I respectfully submit that undisciplined conduct and violation of human rights, deliberate violation of human rights within the Defence Force context and taking into account the circumstances prevailing at the time were the exception and not the rule.
As will appear from my rank I was a senior officer in the civilian force fraternity, but I was actually a junior in the broader context of the South African Defence Force and its rank structure.
The policy approach of my superior officers in that time was aimed at avoiding conflict and to try by means of community involvement, and in that regard I can refer to many, many examples of community involvement to, in that way, try to persuade a dissatisfied populace to avoid revolutionary development. It is within this context which I performed my duties as a soldier and I can say to this Commission that I am very proud of that.
As a soldier I had more operational experience than the average permanent force officer here or elsewhere. Nevertheless I was fortunate never to have shot a person or have acted in conflict in a way which made my actions the subject of investigation by this Committee. In conclusion I could mention that I received from the group commanding officer of group 40 a special award to commend me for my actions and conduct in the urban unrest situation.
My public involvement with the Trojan Horse incident has caused a great deal of embarrassment and pain and disruption to my family and myself. It cast a shadow over my proud military career and also my civilian career as an educator.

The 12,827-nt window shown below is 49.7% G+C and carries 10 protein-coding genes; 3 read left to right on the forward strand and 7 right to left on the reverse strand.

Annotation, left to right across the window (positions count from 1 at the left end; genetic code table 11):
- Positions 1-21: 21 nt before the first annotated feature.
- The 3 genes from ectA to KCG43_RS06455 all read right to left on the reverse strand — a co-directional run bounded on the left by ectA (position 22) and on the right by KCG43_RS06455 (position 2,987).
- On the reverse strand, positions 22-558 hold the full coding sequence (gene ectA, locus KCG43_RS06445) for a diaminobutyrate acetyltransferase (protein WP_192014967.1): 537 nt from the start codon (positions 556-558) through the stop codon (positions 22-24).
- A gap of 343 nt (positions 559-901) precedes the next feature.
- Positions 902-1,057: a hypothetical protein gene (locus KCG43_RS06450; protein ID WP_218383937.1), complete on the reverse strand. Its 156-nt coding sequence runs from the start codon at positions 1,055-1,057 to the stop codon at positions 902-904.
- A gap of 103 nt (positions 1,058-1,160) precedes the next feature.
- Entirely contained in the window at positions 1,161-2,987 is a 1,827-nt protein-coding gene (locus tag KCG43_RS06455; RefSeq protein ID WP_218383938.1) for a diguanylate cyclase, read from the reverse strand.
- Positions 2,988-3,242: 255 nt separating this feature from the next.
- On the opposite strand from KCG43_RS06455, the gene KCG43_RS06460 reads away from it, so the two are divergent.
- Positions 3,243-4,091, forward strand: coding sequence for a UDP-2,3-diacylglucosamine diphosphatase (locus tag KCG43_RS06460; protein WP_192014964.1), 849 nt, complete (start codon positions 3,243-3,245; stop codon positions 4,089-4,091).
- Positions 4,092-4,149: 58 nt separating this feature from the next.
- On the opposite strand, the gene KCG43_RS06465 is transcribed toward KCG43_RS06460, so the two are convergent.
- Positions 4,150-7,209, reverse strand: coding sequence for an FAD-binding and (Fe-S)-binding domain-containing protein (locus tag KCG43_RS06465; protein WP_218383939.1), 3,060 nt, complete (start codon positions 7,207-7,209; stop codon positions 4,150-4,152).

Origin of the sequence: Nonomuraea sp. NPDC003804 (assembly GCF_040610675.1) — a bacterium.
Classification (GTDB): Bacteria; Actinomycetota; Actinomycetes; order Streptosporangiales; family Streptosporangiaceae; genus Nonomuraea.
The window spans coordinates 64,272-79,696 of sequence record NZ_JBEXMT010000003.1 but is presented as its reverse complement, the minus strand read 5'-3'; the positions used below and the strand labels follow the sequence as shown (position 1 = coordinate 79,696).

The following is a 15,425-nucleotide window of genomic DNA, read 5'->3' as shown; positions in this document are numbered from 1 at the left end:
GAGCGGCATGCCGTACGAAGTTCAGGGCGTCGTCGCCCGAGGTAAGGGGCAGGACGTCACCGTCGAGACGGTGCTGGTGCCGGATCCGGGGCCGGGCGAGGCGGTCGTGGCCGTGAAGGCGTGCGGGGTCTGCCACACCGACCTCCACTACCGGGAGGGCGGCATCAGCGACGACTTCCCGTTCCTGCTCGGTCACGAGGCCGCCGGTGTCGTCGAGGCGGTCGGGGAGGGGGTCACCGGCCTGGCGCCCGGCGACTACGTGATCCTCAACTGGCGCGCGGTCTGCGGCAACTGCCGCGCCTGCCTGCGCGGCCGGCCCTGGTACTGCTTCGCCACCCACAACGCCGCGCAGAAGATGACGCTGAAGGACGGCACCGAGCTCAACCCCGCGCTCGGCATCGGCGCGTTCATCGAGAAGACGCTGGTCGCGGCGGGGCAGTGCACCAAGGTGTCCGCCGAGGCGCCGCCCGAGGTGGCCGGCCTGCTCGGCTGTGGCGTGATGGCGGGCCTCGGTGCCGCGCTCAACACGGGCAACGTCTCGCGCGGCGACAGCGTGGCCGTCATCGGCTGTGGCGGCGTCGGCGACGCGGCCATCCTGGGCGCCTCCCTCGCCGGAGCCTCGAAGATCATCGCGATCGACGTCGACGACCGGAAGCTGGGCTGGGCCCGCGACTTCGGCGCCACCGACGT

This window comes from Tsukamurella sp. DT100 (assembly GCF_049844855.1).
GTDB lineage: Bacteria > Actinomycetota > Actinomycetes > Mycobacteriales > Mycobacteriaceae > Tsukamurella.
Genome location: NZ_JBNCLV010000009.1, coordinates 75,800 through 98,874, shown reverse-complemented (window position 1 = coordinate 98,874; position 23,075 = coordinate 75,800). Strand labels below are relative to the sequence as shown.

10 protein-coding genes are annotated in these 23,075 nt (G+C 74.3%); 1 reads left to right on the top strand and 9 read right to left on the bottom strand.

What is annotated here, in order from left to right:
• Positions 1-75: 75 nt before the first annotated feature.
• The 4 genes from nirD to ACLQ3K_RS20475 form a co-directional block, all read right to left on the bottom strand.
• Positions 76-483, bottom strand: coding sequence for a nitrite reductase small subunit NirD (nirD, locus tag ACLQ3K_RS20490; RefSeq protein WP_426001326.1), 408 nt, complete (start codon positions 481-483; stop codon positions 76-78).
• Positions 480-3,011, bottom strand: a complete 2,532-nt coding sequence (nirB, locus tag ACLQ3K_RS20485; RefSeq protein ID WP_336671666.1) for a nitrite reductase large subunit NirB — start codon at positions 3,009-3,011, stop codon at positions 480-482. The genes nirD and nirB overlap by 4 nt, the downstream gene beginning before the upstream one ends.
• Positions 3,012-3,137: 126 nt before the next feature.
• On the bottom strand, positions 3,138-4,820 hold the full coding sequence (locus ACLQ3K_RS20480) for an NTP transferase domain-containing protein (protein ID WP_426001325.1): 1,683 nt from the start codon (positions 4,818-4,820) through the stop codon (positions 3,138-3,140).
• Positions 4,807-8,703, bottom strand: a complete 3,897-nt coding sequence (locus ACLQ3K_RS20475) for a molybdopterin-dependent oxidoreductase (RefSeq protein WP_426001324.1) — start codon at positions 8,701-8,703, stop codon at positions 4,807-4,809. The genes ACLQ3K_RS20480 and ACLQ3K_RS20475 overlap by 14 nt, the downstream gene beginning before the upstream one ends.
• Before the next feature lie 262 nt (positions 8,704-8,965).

For that reason I would like to thank the Committee today for giving me the opportunity to explain my involvement in this matter and I hope that you and the families sitting in front here, families of the deceased and those injured will understand my role today and also to accept my bona fide condolences and explanation for the incident.
On the morning of the 15th of October 1985, it could have been the afternoon but I recall that it was in the morning. I, as usual, commenced with my daily routine as military commanding officer....."
and I would like to refer you to documents which you handed out this morning in connection with the JOCS system where the duties and responsibilities within the JOCS were set out. I would also like to refer you to documentation which you furnished in respect of the instructions given within the JOCS and what my duties as military commanding officer were in this context.
"On the 15th of October I started with my normal duties, routine duties and I was not under the command of the Police and no policemen ever served under my command. As far as support services were concerned for the Police this separate command function would have been strictly maintained. My troops did not take orders from any policeman and no policeman would have taken any orders from me. That was completely outside of my context.
The only semi-exception was necessitated by the civilian milieu in which I had to operate as a soldier. My patrols, or whatever operation I was involved in there always had to be a member of the South African Police present to accompany us to see to it that these law and order functions were being fulfilled, such as arrests and detentions etc.